By BRENT MARTIN
St. Joseph Post
A United States Senator from Kansas is frustrated that a disaster aid package, which would provide assistance to flood victims, has stalled in Congress.
But, Sen. Jerry Moran says presidential politics might help.
Moran, a Republican, says Midwestern flooding which has caused at least three billion dollars in damage has gotten the attention of many in Washington, especially those with aspirations for the White House.
“There are people now who are paying attention to this legislation that makes it more likely that we can get it done,” Moran tells St. Joseph Post. “And, again, in a presidential year, Republicans and Democrats, those who want to be president and those who are president, need to be paying attention to the Midwest.”
Moran points out presidential candidate, U.S. Sen. Kirsten Gillibrand of New York, attended a Senate public hearing on flood damage held in Iowa, where she was campaigning. Gillibrand is a member of the Senate Environment and Public Works Committee which held the hearing in Glenwood, Iowa, just across the river from Omaha.
Moran attended the hearing after touring flood damage in northeast Kansas.
Moran contends the Corps doesn’t prioritize flood control in its management of the Missouri River. Also, Moran believes the Corps cares a bit more about the northern Missouri River basin at the expense of the southern portion.
“From Gavin’s Point up on the South Dakota border south, it seems that that’s not a priority,” Moran says. “The lakes and reservoirs that hold the water are in South and North Dakota. Those are clearly important, but when we appropriate money for flood control in the Missouri River basin, places like Nebraska, Iowa, Missouri, and Kansas cannot be forgotten.”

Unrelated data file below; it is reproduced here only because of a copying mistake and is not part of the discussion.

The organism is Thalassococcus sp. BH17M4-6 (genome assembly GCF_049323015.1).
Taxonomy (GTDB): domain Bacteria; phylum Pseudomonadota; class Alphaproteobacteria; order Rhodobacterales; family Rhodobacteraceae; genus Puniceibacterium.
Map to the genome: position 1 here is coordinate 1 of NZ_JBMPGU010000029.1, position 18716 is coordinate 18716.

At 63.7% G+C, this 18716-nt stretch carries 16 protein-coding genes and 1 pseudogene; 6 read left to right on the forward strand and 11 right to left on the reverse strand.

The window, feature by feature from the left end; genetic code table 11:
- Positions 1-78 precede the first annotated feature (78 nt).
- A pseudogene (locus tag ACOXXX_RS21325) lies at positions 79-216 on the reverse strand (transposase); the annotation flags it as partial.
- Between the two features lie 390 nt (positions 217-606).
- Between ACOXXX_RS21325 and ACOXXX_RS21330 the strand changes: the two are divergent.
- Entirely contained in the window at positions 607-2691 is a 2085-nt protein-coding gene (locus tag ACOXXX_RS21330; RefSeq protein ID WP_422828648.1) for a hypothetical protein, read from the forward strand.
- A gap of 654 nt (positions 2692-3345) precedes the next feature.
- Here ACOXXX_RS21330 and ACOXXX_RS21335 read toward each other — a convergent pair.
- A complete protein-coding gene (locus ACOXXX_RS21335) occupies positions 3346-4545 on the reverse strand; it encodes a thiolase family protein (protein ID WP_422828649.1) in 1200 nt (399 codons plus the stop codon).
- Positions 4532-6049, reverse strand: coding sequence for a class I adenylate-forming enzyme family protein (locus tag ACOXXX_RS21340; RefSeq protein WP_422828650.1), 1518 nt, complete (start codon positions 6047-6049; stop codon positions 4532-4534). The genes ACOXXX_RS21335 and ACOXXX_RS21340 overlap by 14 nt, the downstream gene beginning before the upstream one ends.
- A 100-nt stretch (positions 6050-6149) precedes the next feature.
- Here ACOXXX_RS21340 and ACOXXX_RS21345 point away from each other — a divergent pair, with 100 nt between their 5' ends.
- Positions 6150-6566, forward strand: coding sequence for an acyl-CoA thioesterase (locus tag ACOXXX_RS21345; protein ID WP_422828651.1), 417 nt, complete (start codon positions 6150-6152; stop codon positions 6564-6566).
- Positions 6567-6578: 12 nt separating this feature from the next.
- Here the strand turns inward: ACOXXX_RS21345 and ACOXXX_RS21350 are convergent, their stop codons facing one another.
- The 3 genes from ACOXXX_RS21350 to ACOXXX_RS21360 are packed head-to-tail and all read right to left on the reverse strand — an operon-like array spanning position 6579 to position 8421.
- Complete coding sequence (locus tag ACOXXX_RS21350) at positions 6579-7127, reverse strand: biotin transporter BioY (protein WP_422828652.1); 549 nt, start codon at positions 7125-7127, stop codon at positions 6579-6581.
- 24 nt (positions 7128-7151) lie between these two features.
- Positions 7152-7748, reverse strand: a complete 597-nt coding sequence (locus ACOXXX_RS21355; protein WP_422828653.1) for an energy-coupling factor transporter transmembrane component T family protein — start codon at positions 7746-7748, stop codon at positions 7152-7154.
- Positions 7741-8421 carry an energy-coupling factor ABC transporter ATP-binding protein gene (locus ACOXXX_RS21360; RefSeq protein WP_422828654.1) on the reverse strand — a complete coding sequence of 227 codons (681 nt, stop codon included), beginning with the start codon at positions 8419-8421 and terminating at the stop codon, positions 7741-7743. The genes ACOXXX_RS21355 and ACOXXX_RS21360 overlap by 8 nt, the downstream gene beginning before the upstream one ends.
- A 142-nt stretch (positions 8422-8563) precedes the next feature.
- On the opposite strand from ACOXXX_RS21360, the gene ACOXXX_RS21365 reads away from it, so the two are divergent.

Moran says it appears more pressure is being applied to the Corps to change the master manual which guides how it manages the Missouri River.
Moran says flooding, which has caused at least three billion dollars in damage, might not be over this year.
“Last time we had major floods like this they occurred in the summer months. What that means is that we have a lot of water already here and yet spring rains and snow melt are yet to occur and we need to make certain the Corps is doing everything they can in managing the reservoirs and controlling the release of water to get water downstream before more water comes in the next weeks and months.”
The hearing focused on how the Corps of Engineers manages the river and whether the master manual which guides operation of the Missouri River upstream dams should be changed in wake of the 1993, 2011, and 2019 floods.